Both with and without Banana (Brad Farnsworth), Myers spent a good long time on the air with Z104.5. And his tenure as a morning-drive jock there prepared him well for his current gig, which came along when his longtime friend and fellow air personality Dave Michaels contacted him from 92.9, where Michaels was program director. He told Myers that their morning man had just quit and asked if he wanted the job.
Myers, who’d been doing a lot of radio-production work as well as fill-in gigs on various stations – among other things – had a one-word answer: no.
“He asked me if I’d just fill in, then, and I said, ‘Well, I don’t even want to do that, but I’ll do it for a little while, since you need me and you’re my buddy.’ At the time he called, I hadn’t done mornings for maybe over ten years.
“But once I got in there – I don’t want to downplay how excruciatingly hard it is to get up in the morning, but I will say I’d done it enough that I knew how to do it. The awful part is the early hours, but I realized the ownership, the management, was doing it more the old way than anybody else in town. It was a different atmosphere, and the difference is that the people who own the station live here. In Fort Smith, I’d experienced that, but the whole time I’d worked here [in Tulsa], until I started with Griffin [Communications, 92.9’s owner], I’d worked only for companies that were owned out-of-state.
“Radio in general is just a bunch of chains, really, ownership chains, and everybody wants to make money. But Griffin, I find, cares about the people. Everybody cares about the money, everybody cares about the advertisers. But Griffin realizes, more than some do, is that your ultimate customer is the listener.”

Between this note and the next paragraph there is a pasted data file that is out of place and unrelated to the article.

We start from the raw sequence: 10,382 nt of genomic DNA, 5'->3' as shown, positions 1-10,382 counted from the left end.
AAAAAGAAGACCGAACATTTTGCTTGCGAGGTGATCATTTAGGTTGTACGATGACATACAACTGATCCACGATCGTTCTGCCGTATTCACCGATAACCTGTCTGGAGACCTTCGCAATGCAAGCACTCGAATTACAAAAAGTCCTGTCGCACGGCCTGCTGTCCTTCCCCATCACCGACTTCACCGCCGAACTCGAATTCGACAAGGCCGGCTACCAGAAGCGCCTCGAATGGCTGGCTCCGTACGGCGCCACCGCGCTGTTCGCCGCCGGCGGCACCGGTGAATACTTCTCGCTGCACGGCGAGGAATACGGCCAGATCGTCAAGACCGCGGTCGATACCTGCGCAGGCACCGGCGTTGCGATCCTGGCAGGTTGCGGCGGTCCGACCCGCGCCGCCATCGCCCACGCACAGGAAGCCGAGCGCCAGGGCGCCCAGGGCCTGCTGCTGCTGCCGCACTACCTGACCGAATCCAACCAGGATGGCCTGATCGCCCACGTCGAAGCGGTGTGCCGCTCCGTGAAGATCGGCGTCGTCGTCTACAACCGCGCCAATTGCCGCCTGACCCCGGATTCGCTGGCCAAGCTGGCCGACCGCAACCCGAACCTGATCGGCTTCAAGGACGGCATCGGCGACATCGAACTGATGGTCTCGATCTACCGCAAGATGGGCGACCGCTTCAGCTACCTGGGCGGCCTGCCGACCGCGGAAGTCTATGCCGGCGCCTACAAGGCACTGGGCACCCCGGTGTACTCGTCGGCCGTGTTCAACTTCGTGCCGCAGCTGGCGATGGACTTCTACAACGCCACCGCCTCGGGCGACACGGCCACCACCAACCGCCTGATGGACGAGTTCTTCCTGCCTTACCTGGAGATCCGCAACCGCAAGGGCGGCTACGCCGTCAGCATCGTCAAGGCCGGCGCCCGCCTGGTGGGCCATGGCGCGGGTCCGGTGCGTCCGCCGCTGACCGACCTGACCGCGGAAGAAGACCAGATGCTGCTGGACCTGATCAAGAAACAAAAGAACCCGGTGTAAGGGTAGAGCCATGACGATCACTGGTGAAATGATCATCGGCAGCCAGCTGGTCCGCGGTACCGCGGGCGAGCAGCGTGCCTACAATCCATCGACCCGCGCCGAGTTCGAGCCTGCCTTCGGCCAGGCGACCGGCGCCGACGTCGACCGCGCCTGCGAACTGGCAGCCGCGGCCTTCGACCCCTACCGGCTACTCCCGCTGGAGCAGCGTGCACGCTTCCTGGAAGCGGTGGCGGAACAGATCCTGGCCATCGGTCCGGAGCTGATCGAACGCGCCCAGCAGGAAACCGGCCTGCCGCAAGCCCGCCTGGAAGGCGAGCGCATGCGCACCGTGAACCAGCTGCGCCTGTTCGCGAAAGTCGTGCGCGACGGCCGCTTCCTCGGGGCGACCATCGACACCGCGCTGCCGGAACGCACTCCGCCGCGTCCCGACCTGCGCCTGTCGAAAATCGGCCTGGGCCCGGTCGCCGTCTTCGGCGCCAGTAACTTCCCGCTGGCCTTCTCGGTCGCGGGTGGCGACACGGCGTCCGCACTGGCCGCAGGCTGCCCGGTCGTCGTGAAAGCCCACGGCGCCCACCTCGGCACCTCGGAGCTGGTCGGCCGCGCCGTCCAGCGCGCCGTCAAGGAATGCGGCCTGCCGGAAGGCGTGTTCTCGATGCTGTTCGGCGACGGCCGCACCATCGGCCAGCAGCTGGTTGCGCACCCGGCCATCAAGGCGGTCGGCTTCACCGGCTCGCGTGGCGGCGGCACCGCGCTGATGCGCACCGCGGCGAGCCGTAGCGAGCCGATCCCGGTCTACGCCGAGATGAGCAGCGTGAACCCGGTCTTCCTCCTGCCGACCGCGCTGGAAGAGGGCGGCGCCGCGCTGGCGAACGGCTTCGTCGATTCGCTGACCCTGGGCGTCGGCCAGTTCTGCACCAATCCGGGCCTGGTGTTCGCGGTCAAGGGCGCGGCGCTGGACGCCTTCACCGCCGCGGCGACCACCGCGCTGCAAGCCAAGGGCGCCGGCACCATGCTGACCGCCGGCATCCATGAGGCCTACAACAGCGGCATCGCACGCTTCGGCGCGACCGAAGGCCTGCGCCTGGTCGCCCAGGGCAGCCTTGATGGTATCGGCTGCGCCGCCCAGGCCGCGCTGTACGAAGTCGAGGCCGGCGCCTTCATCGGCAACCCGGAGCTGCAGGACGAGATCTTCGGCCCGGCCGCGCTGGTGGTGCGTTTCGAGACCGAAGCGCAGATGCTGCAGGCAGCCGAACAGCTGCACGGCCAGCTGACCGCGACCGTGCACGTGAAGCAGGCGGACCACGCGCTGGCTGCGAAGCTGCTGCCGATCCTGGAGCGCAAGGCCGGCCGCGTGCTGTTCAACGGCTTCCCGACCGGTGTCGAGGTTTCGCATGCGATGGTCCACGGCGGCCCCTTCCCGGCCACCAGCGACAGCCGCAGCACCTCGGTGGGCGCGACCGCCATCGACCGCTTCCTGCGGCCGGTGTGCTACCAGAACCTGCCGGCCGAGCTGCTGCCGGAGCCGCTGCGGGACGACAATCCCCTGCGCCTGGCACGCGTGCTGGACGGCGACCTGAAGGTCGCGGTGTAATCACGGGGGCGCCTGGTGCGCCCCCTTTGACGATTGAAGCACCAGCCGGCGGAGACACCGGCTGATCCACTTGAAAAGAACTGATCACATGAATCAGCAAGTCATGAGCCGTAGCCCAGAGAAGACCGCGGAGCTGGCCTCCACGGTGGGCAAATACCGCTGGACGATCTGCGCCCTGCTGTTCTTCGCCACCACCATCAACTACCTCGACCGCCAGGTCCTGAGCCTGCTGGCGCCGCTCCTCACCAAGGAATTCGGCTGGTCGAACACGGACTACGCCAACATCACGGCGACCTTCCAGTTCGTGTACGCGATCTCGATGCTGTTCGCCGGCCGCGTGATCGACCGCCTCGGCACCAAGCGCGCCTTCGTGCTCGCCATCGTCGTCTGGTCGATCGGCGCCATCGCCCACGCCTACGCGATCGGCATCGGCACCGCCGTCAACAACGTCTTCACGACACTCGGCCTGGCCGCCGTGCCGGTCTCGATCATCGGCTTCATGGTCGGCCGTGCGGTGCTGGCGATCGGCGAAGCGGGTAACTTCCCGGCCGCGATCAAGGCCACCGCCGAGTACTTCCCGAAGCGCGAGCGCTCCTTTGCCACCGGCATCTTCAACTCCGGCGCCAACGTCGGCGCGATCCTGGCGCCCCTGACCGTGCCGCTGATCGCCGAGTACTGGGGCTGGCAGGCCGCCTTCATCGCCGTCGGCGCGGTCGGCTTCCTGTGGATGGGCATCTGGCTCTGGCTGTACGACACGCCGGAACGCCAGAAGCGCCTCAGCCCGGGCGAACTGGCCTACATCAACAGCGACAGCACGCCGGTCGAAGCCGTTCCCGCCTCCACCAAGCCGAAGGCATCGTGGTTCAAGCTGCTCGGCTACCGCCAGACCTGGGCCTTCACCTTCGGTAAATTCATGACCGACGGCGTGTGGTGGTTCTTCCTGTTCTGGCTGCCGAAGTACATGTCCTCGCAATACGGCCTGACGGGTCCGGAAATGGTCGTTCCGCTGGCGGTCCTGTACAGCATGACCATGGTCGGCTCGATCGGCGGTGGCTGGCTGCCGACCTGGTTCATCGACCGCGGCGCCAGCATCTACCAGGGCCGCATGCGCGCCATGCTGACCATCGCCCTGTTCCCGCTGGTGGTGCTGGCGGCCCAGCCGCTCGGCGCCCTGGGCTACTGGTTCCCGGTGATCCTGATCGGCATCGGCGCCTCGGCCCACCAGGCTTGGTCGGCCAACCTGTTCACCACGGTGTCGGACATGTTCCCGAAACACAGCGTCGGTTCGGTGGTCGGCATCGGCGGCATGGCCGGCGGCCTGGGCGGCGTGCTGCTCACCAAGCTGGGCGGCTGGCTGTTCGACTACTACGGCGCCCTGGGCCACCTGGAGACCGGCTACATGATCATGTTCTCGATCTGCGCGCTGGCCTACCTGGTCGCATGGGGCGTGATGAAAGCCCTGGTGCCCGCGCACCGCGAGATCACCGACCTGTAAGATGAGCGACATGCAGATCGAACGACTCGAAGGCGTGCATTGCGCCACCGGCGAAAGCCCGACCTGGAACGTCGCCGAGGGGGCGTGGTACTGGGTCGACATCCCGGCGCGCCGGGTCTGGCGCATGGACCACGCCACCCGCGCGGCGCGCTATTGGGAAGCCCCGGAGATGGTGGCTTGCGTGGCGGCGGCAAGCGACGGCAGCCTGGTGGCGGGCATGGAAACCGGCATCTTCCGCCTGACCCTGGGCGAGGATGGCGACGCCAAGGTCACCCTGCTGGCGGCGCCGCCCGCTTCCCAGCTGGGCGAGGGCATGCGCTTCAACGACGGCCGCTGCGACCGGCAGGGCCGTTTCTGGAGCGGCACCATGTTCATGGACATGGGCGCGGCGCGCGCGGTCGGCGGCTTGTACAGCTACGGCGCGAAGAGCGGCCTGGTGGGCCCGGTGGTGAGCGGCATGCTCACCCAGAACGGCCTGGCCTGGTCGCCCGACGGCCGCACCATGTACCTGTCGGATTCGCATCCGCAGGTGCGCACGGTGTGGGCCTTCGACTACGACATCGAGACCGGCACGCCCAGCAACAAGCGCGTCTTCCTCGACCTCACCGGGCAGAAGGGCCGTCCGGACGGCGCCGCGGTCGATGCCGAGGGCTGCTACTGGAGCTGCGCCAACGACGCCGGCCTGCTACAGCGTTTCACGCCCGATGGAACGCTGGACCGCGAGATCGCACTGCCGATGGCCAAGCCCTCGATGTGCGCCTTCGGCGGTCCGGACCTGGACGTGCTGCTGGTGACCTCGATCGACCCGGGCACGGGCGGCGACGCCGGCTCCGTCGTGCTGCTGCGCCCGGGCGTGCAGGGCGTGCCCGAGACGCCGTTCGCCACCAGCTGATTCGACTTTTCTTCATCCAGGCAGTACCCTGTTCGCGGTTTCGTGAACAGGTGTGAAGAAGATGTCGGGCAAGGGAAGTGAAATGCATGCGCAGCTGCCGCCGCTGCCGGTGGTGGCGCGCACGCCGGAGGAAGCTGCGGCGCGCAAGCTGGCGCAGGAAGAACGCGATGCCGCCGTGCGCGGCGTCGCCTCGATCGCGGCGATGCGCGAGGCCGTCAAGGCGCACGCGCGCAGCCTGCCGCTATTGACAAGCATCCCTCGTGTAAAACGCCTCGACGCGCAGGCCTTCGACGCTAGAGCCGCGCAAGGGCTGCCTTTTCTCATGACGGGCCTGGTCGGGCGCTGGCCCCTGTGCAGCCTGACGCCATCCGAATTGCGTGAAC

That’s something Myers understands as well – even as he deals with the myriad of changes that have come along in radio in the decade-plus he’s been away from the morning microphone.
“You know,” he says, “the biggest change is actually in the control room. It used to be such a hyperactive job. In the Banana and Mel days, he and I would be in there, and if a song was playing, we might be answering the phone, or doing a birthday-wakeup call that we’d need to edit a little before we aired it. Or I might be editing something else that’d be going on the air in 45 minutes.
“Back in those days, you had to trigger every song and every commercial. You had to listen to the end of each commercial so you could start the next one, and it required a ton of attention. It was a juggling act. All morning long, you were keeping those plates spinning on those sticks. It was bam, bam, bam, nonstop activity from the moment you hit the door to the moment you walked out – and even beyond, sometimes, if the phones were still ringing. It required attention. It required focus. It was like you were riding a wild horse, just trying to keep up.
“Now,” he adds, “so much of the job is computerized that it’s a little laxer in the room.”
He’s quick to say, however, that “laxer” isn’t necessarily a bad thing.
“The goodness of that is it lets me plan my next break and make sure I communicate what I hope to communicate,” he explains. “Doing the program itself is easy, because I’ve done it for so long it just kind of goes. But the preparation, to me, is the most important part. I try to figure out how I might relate the songs I have that morning to the audience, and I try to stay on top of fun things to do.
“So I hope I’m connecting with people in the morning. I hope I’m taking them back and making them feel good and maybe lightening their load a little bit – and helping them think about happy times.”